Electrical Insulation and Dielectrics in Repetitive Pulsed Power
Dielectrics are the fundamental building blocks of electrical insulation for centuries. Many components in power systems must be electrically insulated for proper functionality. Although dielectric materials have been studied in every aspect of science and technology from chemistry, physics, utility power, and advance electric power systems, as the systems became large and complicated, higher electrical stresses are imposed onto dielectrics and insulation. Continuous partial discharge or corona activities are a serious problem usually associated with insulation degradation, electromagnetic interference (EMI), and the upset of poorly protected sensitive circuits without proper shielding. For example, in space/aerospace context the influence of factors such as reduced ambient pressures, outgassing, existence of ionosphere and space plasma must also be considered, along with high frequency and localized high field stresses on insulation. This presentation is an overview of dielectric material fundamentals, including the high voltage electrical insulation of space power and high voltage pulsed systems over the years. The studies of pertinent high voltage effects on insulation including theory, technology development, and applications that encompasses phenomena such as high electric field stress, high magnetic flux, and high frequency issues relating to the performance of all insulation media are also presented.
Gaseous Breakdown at High Frequencies
In general, power devices and systems operating in vacuum or sub-atmospheric pressures are more susceptible to partial discharges, corona, or volume discharges due to the partial vacuum conditions. In space power systems, for example, these activities are usually are great concerns and require major design considerations. Currently space power systems operate voltages higher than the traditional 28 V. With the availability of high power electronic devices operating at higher switching frequencies, these power systems also operate under frequencies and waveforms quite different from those studied and developed for earthbound power distribution systems. Thus, these advancements make the corona and partial discharge problems more important than before. This presentation is an overview of systems and components subject non-uniform, high frequency and high fields operated in sub-atmospheric pressures and associated high frequency gaseous breakdown. Also reviewed are the breakdown characteristics of gases, such as helium, nitrogen and air, under unipolar repetitively pulsed voltage at frequencies varying from 10 kHz to 240 kHz in partial vacuum. Comparison with dc and unipolar kHz frequency sinusoidal fields is also discussed. Breakdown voltage as a function of pressure in the range where “Pashce” minimum occurs, along with optical emission characteristics of plasma at breakdown are presented.
Hulya Kirkici is Professor and the Department Chair of Electrical and Computer Engineering at the University of South Alabama. She received the B.S. and M.S. in physics from Middle East Technical University (METU), Ankara, Turkey; and the Ph.D. in electrical engineering from Polytechnic University (currently NYU – Poly), Brooklyn, NY. Previously, Dr. Kirkici was Professor of electrical and computer engineering at Auburn University (1992-2016), visiting scholar / consultant and Summer Faculty Fellow at the Air Force Research Laboratory – Wright Patterson Air Force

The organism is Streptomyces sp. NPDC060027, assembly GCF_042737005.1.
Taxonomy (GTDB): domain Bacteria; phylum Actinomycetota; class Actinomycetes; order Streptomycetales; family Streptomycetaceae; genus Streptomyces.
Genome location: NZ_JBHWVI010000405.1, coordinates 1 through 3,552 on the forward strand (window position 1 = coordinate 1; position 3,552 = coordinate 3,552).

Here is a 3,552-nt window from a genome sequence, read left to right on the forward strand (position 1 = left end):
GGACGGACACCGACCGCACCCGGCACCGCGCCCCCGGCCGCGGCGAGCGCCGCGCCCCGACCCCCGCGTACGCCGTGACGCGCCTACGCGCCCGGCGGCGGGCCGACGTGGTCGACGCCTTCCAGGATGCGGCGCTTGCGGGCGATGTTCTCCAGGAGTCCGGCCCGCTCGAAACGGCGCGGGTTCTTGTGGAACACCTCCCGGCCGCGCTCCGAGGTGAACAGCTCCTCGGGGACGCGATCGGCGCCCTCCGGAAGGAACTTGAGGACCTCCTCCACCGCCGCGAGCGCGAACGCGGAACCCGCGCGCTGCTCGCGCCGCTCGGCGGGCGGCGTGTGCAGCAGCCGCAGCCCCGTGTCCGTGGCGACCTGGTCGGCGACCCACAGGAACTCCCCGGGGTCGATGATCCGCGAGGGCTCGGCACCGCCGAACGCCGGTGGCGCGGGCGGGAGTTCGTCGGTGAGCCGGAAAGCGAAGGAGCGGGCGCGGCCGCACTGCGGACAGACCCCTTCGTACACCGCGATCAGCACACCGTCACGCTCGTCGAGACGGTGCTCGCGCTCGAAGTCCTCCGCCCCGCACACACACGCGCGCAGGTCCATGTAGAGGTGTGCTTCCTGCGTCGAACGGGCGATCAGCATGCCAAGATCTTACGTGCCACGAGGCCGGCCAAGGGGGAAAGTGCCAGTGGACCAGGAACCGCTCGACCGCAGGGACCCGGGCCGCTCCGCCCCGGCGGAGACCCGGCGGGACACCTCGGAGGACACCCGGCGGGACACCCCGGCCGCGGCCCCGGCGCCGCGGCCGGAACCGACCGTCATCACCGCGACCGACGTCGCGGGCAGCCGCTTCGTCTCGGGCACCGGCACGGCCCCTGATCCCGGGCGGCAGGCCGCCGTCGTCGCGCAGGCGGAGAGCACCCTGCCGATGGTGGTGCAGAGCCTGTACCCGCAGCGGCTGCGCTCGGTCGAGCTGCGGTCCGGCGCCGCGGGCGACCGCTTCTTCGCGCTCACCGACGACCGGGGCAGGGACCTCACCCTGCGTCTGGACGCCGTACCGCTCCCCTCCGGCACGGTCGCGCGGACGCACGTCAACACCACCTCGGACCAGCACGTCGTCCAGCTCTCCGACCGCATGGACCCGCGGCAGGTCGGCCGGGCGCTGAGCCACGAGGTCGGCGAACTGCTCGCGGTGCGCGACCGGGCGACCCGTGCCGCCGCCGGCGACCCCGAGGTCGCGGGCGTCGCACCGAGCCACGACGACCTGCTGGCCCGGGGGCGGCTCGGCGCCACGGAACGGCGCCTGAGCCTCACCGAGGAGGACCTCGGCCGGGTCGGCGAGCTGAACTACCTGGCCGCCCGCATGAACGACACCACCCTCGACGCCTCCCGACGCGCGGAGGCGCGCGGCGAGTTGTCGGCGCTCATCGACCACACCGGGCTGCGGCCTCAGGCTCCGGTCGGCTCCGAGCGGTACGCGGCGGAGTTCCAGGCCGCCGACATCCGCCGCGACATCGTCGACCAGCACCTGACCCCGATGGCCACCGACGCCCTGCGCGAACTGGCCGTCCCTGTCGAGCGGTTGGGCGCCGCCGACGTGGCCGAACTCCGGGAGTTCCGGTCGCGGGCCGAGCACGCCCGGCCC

Base, (2014-2015), and visiting scientist/engineer at NASA, Marshall Space Flight Center, Huntsville, AL (1999-2000).
Dr. Kirkici is a Fellow of IEEE (Institute of Electrical and Electronics Engineering) for “contributions to high frequency, high field dielectric breakdown and electrical insulation for space and aerospace power systems” (class of 2017), a recipient of the IEEE Eric O. Forster Distinguished Service Award, the highest service honor given by the Dielectrics and Electrical Insulation Society (2015), IEEE William G. Dunbar Award “for continuing contribution to high-voltage and high frequency insulation research and engineering education,” (2014) and a recipient of the IEEE Sol Schneider Award “for continuing technical and administrative leadership in the power modulator and high voltage communities,” (2010).
Dr. Kirkici’s research interests are in electrical insulation and high-frequency dielectric breakdown in space and aerospace environments, cold plasmas, repetitive pulsed power, and high voltage engineering. She has published over 100 peer-reviewed journal and conference articles and given plenary and invited talks in these related topics over the years nationally and internationally (in USA, Turkey, Japan, South Korea, and China). Dr. Kirkici is members of IEEE, American Physical Society (APS), Sigma Xi Scientific Honor Society, Eta Kappa Nu Electrical Engineering Honor Society, and American Association of University Women (AAUW).
Dr. Kirkici serves on the IEEE Periodical Review Committee (2016 – present) and IEEE Access Editorial Board (2013-present). Dr. Kirkici was a Member on the Publication Services and Products Board (PSPB)-Strategic Planning Committee (2016 and 2012-2014); Member-at-Large on the IEEE Publication Services and Products Board (2011-2016) and served as Vice President of IEEE Sensors Council (2014-2015), Treasurer and Finance Chair of IEEE PSPB (2011-2014). She was the President of IEEE Dielectrics and Electrical Insulation Society (2009 and 2010), and served on many other IEEE units’ and conferences’ boards and committees.